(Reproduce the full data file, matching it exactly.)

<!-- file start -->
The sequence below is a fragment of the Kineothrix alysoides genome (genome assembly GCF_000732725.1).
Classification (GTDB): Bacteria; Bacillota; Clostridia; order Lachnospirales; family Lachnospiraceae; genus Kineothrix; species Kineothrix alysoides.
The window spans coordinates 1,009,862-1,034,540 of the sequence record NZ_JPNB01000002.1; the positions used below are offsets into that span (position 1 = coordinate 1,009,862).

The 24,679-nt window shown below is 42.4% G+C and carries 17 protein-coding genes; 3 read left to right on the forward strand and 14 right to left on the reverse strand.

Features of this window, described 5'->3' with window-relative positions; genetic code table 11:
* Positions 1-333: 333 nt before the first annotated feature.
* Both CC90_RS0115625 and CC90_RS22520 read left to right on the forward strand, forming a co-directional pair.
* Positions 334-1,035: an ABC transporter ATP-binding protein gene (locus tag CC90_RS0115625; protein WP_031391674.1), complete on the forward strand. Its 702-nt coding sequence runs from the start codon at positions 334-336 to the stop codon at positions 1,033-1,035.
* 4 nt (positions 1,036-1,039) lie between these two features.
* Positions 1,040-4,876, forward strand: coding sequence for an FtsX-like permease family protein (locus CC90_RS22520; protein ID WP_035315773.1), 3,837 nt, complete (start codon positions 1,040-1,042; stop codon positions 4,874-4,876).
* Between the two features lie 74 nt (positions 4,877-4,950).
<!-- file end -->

The sequence below is a fragment of the Kineothrix alysoides genome (genome assembly GCF_000732725.1).
Classification (GTDB): Bacteria; Bacillota; Clostridia; order Lachnospirales; family Lachnospiraceae; genus Kineothrix; species Kineothrix alysoides.
The window spans coordinates 1,009,862-1,034,540 of the sequence record NZ_JPNB01000002.1; the positions used below are offsets into that span (position 1 = coordinate 1,009,862).

The 24,679-nt window shown below is 42.4% G+C and carries 17 protein-coding genes; 3 read left to right on the forward strand and 14 right to left on the reverse strand.

Features of this window, described 5'->3' with window-relative positions; genetic code table 11:
* Positions 1-333: 333 nt before the first annotated feature.
* Both CC90_RS0115625 and CC90_RS22520 read left to right on the forward strand, forming a co-directional pair.
* Positions 334-1,035: an ABC transporter ATP-binding protein gene (locus tag CC90_RS0115625; protein WP_031391674.1), complete on the forward strand. Its 702-nt coding sequence runs from the start codon at positions 334-336 to the stop codon at positions 1,033-1,035.
* 4 nt (positions 1,036-1,039) lie between these two features.
* Positions 1,040-4,876, forward strand: coding sequence for an FtsX-like permease family protein (locus CC90_RS22520; protein ID WP_035315773.1), 3,837 nt, complete (start codon positions 1,040-1,042; stop codon positions 4,874-4,876).
* Between the two features lie 74 nt (positions 4,877-4,950).